When visiting Puerto Rico, there are some places you don’t want to miss. If you like adventure, then El Yunque National Forest is that place. Some trails in the park are great for the whole family. Others are more challenging that might not be suited for some. One of those hikes is called La Coca Trail.
When I visited this area of El Yunque, I wasn’t sure what to expect. We did this trail during their rainy season. That didn’t help.
With trails like the one to El Yunque Tower and La Mina Falls being closed, it makes life difficult. This doesn’t leave many challenging hikes available on Road 191.
In this blog, you will find out all the details about La Coca Trail. This includes if it is difficult or not.
What is El Yunque National Forest?
El Yunque National Forest is located in the Northeast region of Puerto Rico. This is the only rainforest in the national forest system of the United States.
Even though its size is small (29,000 acres), it’s one of the most biologically diverse in the entire country. There are opportunities to see some unique wildlife as well as beautiful plants.
How to Purchase a Ticket for El Yunque National Forest
Since the beginning of covid, you have not been able to drive up to the park and get a ticket. It is technically free to enter the park. But there is one problem. Since you have to purchase tickets online, there is a $2 processing fee added. Still a great price!
They only sell 300 tickets per day. Tickets will become available 30 days in advance for a specific date. After that time has passed, that date won’t be open until 24 hours ahead of time.
For instance: tickets on August 2nd will become available for the first time on July 2nd. After that date, they will open again at 8 am & at 11 am on August 1st.
Use this link to purchase your El Yunque National Forest tickets today!
How to Get to El Yunque National Forest
Getting to El Yunque National Forest is pretty straightforward. It is located around one hour from San Juan and 30 minutes from Fajardo.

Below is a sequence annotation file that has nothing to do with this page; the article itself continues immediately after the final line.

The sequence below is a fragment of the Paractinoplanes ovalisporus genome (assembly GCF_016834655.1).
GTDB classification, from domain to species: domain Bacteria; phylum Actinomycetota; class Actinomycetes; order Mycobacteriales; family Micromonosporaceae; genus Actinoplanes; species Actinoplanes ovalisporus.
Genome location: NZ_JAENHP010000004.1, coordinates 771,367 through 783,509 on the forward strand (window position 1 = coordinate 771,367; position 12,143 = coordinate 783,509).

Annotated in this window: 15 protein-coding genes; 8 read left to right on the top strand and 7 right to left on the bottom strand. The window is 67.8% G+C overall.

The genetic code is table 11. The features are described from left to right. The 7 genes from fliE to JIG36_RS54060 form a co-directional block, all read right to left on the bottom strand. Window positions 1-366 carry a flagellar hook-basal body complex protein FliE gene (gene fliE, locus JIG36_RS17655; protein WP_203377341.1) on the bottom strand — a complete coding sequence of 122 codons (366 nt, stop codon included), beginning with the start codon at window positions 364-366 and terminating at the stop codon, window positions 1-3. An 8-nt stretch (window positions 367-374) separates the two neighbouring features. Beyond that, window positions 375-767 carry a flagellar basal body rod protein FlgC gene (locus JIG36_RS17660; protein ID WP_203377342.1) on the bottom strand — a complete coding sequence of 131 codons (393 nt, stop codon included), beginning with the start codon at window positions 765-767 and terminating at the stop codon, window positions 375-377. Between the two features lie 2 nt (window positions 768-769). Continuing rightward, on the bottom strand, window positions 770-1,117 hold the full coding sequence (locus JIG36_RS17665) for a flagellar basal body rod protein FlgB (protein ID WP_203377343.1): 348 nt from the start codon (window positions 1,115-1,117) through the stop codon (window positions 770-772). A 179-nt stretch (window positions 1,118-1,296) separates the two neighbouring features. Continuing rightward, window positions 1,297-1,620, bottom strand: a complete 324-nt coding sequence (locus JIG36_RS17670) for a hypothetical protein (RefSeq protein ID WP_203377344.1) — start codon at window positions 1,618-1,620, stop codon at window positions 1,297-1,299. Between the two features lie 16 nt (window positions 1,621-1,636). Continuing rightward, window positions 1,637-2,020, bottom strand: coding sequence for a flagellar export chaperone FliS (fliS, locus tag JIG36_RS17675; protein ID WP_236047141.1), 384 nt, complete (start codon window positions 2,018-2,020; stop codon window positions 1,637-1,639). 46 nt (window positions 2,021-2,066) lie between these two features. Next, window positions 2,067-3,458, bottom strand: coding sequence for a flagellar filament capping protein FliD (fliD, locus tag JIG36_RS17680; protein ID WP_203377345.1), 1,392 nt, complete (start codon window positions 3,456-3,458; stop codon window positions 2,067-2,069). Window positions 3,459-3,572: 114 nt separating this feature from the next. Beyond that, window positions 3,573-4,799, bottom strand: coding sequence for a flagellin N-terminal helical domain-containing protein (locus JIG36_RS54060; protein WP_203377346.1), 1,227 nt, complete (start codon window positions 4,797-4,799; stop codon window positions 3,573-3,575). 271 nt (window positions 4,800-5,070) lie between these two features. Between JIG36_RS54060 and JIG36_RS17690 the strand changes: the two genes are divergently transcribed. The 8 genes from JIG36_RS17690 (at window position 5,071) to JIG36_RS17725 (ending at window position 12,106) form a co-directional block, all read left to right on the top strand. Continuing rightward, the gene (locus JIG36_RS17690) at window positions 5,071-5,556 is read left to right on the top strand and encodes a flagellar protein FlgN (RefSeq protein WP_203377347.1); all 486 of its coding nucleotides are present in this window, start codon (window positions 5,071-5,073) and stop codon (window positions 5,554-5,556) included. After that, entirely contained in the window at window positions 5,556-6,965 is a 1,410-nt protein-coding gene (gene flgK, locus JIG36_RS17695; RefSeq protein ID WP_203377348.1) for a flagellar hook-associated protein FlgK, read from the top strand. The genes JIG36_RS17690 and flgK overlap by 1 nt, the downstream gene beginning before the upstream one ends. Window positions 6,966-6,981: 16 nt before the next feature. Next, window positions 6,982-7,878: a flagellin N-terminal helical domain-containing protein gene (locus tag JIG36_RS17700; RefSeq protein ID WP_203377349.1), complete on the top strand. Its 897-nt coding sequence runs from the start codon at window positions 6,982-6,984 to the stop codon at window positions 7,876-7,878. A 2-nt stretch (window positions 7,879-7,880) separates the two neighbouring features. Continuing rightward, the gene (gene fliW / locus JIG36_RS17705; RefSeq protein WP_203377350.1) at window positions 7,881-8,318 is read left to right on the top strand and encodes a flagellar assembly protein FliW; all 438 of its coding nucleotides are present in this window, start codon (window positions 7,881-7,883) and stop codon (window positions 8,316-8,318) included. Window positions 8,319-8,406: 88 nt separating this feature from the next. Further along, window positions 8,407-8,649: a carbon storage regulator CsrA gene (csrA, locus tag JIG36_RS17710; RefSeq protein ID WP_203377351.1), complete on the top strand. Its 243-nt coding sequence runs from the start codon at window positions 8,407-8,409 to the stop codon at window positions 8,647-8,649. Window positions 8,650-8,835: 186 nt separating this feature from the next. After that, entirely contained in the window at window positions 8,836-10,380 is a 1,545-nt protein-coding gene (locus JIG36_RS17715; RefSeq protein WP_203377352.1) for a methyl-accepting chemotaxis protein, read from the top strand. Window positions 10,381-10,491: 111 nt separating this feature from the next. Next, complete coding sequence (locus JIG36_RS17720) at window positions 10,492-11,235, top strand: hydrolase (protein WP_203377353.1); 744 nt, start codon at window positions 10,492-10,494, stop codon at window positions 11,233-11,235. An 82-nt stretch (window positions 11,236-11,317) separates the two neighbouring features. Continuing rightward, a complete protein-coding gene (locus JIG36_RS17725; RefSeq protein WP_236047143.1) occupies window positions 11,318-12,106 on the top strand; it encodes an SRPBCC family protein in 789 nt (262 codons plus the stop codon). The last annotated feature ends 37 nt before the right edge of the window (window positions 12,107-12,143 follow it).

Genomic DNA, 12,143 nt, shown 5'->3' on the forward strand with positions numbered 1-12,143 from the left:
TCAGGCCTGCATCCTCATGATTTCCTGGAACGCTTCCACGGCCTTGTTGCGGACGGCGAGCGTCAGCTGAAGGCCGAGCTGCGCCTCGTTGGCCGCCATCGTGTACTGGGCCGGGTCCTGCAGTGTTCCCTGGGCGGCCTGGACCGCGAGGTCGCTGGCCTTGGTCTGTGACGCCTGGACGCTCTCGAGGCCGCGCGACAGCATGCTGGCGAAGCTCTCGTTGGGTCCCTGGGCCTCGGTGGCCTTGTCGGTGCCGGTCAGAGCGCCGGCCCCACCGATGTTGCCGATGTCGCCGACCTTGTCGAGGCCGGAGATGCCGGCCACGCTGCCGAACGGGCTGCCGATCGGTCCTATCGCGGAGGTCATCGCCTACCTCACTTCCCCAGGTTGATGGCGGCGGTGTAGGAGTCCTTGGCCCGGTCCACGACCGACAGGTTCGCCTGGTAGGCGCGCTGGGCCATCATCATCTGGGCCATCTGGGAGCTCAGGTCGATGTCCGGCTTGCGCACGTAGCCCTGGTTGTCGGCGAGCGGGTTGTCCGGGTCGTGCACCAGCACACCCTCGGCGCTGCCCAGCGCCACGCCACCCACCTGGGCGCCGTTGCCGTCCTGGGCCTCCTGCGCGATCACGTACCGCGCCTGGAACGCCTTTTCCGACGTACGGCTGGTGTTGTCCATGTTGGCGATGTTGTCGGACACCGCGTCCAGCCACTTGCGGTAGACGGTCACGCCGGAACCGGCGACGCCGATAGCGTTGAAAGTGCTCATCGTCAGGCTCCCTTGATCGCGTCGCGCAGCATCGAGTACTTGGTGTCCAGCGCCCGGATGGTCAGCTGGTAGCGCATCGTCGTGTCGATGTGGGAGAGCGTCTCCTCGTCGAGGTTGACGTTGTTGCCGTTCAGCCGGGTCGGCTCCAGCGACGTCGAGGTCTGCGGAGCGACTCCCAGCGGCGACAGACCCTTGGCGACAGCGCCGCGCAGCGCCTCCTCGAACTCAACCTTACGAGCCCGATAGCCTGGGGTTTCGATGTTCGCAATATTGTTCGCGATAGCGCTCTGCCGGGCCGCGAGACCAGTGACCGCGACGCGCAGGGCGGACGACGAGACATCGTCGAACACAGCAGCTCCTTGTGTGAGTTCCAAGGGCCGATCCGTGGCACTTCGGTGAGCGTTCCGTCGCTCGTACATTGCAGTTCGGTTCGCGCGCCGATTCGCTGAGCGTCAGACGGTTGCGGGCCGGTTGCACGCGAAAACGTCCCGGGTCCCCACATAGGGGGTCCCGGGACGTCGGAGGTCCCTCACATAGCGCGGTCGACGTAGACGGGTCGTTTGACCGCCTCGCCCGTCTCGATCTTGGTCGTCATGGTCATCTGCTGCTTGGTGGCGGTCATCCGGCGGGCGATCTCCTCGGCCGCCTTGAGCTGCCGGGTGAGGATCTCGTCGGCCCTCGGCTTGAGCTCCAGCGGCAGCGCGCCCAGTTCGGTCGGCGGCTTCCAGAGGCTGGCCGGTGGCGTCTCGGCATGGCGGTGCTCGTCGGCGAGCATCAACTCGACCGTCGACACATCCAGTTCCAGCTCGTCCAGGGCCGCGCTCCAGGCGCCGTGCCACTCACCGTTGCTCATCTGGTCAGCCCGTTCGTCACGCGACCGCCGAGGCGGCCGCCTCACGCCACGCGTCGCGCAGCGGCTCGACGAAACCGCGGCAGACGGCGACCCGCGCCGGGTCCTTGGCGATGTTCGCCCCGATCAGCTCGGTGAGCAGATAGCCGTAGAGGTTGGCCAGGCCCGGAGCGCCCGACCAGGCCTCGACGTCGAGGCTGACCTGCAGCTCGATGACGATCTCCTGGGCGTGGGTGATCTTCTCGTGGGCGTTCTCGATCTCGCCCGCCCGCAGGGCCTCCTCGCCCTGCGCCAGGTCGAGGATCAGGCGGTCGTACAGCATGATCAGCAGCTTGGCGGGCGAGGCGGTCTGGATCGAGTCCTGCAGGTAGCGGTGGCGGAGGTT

Unlike some other countries, there isn’t much of a public transport or bus system outside of San Juan. Just like the United States. Everyone and their mother has a car.
San Juan to El Yunque National Forest
With a Car: If renting a car, you will want to get on the expreso PR-26 and head East. The fastest route is to stay on PR-66 but this route has tolls. If you don’t have a toll pass then you can merge onto PR-3 that has no tolls. This will take around 10 minutes longer.
With a Tour: If you don’t rent a car then I suggest this tour from GetYourGuide. You will go hiking and ride some natural water slides!
Fajardo to El Yunque National Forest
With a Car: Fejardo is where we stayed when visiting the park. We rented a car and it was an easy drive with zero tolls. You will want to head West on PR-3 until you reach PR-191. Take a left here. There will be a lot of winding roads until you reach the part of the park where you will show your ticket.
With a Tour: If you did rent a car but still decide to go with a tour from Fejardo, then I suggest this tour from GetYourGuide. You will go down multiple water slides and do some cliff jumping!
How to Get to La Coca Trail
Finding La Coca Trail is pretty straightforward. It’s located between La Coca Falls and Yokahu Tower on PR-191. It’s also slightly before Juan Diego Falls.
If you have more time, you hike the Mount Britton Tower Trail. Just keep driving along PR-191.
The parking lot for the actual trail is very small and can only fit between three and four cars max. If you can’t get a parking spot then either park at Yokahu Tower or La Coca Falls.
If you’re combining Las Paylas with El Yunque, simply keep heading up on PR-983. This will turn into PR-988 and that will lead you to the entrance of the park.
Is La Coca Trail Difficult?
La Coca Trail is considered a difficult hike. What made it the hardest in my opinion was how wet the rocks were. It had rained before we arrived as well as the day before.
The path was muddy in parts and it also had two river crossings that weren’t the easiest.
I knew we were going to be by ourselves at the swimming hole, so we pushed on.
La Coca Falls
When driving up PR-191, you will see La Coca Falls on your right before reaching the trailhead. There really isn’t much to this waterfall. It was more of a trickle than water falling.
Maybe it’s better at a different time of the year. You can climb on the rocks and take photos from the road if you want!
What to Bring For La Coca Trail
It doesn’t matter too much what time of the year you come. El Yunque is still a rainforest, so you must come prepared. Below are some of the items I suggest bringing.